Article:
The Follicular Unit Extraction (FUE) Technique involves removing one follicular unit at a time directly from the donor area - usually the back and sides, but also sometimes from the chest, legs or face (beard hair) - using a small punch usually of between 0.5 mm and 1 mm in diameter.

Side effects

Hair thinning, known as "shock loss", is a common side effect that is usually temporary. Bald patches are also common, as fifty to a hundred hairs can be lost each day.

Other side effects include swelling of areas such as the scalp and forehead. If this becomes uncomfortable, medication may ease the swelling. Additionally, the patient must be careful if his scalp starts itching, as scratching will make it worse and cause scabs to form. A moisturizer or massage shampoo may be used in order to relieve the itching.

Several years after the surgery, more hair loss can occur, with the transplanted patches staying in place. This results in odd patches of hair, unless they are removed, or unless more hair is transplanted.

History

The use of both scalp flaps, in which a band of tissue with its original blood supply is shifted to the bald area, and free grafts dates back to the 19th century. Modern transplant techniques began in Japan in the 1930s, where surgeons used small grafts, and even "follicular unit grafts" to replace damaged areas of eyebrows or lashes. They did not attempt to treat baldness per se. Their efforts did not receive worldwide attention at the time, and the traumas of World War II kept their advances isolated for another two decades.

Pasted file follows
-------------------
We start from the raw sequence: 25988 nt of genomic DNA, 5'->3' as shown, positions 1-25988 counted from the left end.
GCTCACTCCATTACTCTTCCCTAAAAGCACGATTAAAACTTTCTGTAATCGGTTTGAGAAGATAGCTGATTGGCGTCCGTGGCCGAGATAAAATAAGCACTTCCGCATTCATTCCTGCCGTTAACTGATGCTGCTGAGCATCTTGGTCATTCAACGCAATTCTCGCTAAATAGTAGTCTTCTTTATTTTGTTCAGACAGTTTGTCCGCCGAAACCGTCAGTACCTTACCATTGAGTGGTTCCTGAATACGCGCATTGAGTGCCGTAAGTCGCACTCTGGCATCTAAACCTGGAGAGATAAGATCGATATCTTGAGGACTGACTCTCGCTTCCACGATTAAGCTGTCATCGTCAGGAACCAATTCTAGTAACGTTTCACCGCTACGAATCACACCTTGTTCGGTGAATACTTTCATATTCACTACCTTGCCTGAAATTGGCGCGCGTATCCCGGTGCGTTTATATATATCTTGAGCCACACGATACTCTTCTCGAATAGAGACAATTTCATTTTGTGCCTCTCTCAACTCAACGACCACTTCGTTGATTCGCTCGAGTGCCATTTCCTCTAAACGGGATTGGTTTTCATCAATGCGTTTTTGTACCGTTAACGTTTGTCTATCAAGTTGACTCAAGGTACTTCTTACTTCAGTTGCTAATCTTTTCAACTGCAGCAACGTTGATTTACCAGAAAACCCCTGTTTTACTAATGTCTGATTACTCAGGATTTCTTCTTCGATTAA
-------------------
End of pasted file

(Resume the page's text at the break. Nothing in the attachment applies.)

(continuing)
The modern era of hair transplantation in the western world was ushered in the late 1950s, when New York dermatologist Norman Orentreich began to experiment with free donor grafts to balding areas in patients with male pattern baldness. Previously it had been thought that transplanted hair would thrive no more than the original hair at the "recipient" site. Dr. Orentreich demonstrated that such grafts were "donor dominant," as the new hairs grew and lasted just as they would have at their original home. Today Dr. Orentreich's practice still performs hair transplants.

For the next twenty years, surgeons worked on transplanting smaller grafts, but results were only minimally successful, with 2-4 mm "plugs" leading to a doll's head-like appearance. In the 1980s, Uebel in Brazil popularized using large numbers of small grafts, while in the United States Rassman began using thousands of "micrografts" in a single session.